Revisiting The Venture Brothers: “A Very Venture Christmas”

I know what you’re asking: how can you revisit a show that, for all intents and purposes, is still airing even if it’s airing very infrequently? For that, I’m simply deferring to the fact that this remains one of my favorite shows and this particular special aired in 2004, which at this point is fifteen years ago and I still remember it being a pleasant surprise.

The episode opens with a quick run-through of several major Christmas stories: A Christmas Carol, How the Grinch Stole Christmas, A Charlie Brown Christmas, and Rudolph the Red-Nosed Reindeer all get directly referenced in the space of a few minutes until it’s revealed it’s all the dream of one of the series’ protagonists, Doctor Thaddeus Venture (James Urbaniak).

The episode is only eleven minutes so it’s not as densely layered as the full-length episodes the show usually does and mainly concerns itself with the annual Venture Christmas party and the series’ main antagonist (and also one of its protagonists, more or less) the Monarch’s (Christopher McCulloch) attempts to ruin it. In this case, this means creating actual ruins in a plan involving a nativity scene rigged with enough C-4 to blow up the Venture compound.

Dean Venture (Michael Sinterniklaas) is trying to get his father and family bodyguard Brock Sampson (Patrick Warburton) to buy him presents from an old Sears catalogue and calling a Santa hotline in order to find a good Christmas story for him and his brother Hank (also Christopher McCulloch) to tell. Hank is looking for his Christmas presents but is otherwise just as concerned with Dean about the Christmas story, which bring’s the special’s main conflict into place.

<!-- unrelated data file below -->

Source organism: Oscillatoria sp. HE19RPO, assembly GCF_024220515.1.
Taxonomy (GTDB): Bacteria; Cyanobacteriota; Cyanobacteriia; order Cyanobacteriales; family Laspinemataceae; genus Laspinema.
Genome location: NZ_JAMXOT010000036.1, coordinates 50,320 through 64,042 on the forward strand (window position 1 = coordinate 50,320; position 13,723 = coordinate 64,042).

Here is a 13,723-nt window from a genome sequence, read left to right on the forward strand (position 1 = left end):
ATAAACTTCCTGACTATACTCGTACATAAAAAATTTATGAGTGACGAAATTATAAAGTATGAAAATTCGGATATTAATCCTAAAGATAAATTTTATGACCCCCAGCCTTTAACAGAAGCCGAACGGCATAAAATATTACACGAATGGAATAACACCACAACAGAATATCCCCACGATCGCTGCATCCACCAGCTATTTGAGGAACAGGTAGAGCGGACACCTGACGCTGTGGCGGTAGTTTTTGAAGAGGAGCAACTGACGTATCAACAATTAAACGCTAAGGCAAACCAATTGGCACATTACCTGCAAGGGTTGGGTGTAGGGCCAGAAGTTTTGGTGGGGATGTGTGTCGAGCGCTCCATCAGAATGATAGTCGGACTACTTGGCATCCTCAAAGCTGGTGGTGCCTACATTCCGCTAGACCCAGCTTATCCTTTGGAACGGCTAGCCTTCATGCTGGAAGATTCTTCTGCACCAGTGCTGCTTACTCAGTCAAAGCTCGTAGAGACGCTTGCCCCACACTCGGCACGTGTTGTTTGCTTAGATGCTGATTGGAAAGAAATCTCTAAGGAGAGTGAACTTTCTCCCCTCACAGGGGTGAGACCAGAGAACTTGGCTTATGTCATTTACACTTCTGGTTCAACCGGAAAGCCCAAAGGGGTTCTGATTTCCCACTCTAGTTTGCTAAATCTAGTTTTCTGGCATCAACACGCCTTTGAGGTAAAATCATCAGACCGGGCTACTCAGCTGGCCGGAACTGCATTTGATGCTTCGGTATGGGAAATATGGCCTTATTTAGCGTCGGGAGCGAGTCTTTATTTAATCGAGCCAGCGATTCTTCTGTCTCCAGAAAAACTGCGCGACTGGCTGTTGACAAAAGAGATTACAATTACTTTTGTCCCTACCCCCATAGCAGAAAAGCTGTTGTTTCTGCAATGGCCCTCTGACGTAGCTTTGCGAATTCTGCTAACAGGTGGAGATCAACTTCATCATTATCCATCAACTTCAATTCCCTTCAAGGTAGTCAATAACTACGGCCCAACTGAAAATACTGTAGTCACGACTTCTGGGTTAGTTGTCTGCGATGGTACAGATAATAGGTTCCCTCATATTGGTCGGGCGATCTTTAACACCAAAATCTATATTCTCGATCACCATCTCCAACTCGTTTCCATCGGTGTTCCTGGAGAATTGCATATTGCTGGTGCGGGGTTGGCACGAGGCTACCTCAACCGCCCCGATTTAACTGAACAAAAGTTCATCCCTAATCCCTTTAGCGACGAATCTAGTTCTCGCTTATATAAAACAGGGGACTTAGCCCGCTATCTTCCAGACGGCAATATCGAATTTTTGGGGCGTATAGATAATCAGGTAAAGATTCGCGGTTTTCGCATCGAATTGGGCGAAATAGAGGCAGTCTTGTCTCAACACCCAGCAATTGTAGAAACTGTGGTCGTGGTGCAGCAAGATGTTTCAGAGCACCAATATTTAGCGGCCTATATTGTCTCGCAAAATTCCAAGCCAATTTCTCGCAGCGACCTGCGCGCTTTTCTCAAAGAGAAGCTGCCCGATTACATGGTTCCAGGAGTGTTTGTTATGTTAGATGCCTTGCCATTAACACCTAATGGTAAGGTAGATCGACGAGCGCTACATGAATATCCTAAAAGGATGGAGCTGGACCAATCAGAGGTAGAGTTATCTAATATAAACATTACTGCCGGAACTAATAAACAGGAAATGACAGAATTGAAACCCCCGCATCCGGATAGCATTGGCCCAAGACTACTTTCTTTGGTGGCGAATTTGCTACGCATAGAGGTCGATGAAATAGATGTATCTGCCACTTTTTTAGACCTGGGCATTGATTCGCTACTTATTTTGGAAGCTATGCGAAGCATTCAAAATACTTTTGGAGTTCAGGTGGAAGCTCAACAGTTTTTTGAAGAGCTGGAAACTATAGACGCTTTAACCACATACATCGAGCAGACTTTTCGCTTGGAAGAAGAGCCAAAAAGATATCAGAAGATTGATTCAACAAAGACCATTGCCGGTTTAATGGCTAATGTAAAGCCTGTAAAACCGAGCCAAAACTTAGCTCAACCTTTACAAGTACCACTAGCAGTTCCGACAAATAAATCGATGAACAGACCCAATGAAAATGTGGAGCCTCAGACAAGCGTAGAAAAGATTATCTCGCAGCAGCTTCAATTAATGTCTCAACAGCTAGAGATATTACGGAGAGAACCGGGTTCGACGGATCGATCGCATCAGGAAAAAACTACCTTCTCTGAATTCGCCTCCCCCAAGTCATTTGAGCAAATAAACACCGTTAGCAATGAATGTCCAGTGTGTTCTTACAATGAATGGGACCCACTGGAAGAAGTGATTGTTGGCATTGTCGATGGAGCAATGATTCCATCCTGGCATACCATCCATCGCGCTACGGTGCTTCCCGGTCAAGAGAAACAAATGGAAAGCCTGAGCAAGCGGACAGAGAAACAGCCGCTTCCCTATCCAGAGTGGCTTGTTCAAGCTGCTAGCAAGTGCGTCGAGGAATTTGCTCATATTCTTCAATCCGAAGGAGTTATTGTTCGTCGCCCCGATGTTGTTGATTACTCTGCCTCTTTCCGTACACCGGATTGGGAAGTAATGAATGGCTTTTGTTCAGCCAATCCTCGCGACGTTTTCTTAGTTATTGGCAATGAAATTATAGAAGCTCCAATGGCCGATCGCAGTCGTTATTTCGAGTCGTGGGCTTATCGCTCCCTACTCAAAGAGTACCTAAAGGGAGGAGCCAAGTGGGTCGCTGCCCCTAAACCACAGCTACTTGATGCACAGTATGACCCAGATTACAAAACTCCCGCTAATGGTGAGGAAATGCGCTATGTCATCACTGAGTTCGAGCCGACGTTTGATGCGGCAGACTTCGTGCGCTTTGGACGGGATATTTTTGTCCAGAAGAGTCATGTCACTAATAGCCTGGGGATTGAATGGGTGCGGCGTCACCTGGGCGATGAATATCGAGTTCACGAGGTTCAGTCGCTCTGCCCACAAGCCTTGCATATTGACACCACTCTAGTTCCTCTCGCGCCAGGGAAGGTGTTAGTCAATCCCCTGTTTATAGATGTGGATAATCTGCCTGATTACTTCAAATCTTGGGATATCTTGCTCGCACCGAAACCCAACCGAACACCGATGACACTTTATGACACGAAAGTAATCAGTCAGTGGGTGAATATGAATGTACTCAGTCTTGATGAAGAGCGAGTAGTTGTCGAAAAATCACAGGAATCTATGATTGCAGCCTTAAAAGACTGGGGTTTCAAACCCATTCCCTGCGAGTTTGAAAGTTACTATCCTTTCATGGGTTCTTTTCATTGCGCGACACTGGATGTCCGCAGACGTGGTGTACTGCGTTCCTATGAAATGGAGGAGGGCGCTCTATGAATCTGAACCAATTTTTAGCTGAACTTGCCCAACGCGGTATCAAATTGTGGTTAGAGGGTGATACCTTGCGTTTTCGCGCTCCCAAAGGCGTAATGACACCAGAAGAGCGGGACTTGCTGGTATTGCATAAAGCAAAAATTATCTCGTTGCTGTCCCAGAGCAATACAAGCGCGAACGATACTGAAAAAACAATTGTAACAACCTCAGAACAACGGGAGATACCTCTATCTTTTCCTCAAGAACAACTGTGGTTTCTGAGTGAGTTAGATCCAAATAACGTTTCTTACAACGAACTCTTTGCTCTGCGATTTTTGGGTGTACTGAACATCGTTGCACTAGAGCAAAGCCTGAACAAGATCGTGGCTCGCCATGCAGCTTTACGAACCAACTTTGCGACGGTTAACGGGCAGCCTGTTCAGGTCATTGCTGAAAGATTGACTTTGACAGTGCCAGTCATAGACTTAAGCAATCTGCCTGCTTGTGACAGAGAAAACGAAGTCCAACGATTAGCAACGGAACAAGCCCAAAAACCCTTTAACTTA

That is, if you could call something that only takes a few minutes to resolve and ultimately resolves itself a conflict. The brothers find the mystical spellbook of Doctor Orpheus (Steven Rattazzi) and accidentally free the Krampus from the prison the Pope exiled him to during Vatican II. The creature makes a bee-line to the compound to find naughty children but finds that only Doctor Venture fits the bill.

The Krampus is only able to exact a little punishment before Brock comes in to fight him, and even then that battle only lasts until the stroke of midnight and the arrival of Christmas Day. The Krampus leaves peacefully but not before triggering the Monarch’s trap, destroying the Venture Compound. Except it was all another dream, and in the real world the Ventures have crashed their X-1 jet in Bethlehem.

I take back what I said before about it not being densely plotted, because that’s actually an absurd amount of stuff to happen in eleven minutes and the fact that it all happens in a logical manner is kind of amazing, and that’s without all the jokes they sprinkled in. The only real downside is its length and the fact that it happened between the first two seasons, but this is hardly the only Christmas-themed thing the Venture Brothers team ever did.

For a number of years, they’d record holiday singles in character and release them on various websites, though this is a practice they’ve seemingly stopped. Things like those and this special helped make the wait between seasons more bearable, like the gap we’re currently in. It’s understandable, given the amount of work they put into each episode and the relatively small team of people they have doing it, but it’s still less than optimal. We can only hope that Jackson Publick, Doc Hammer, and the rest of the team are giving it their all.

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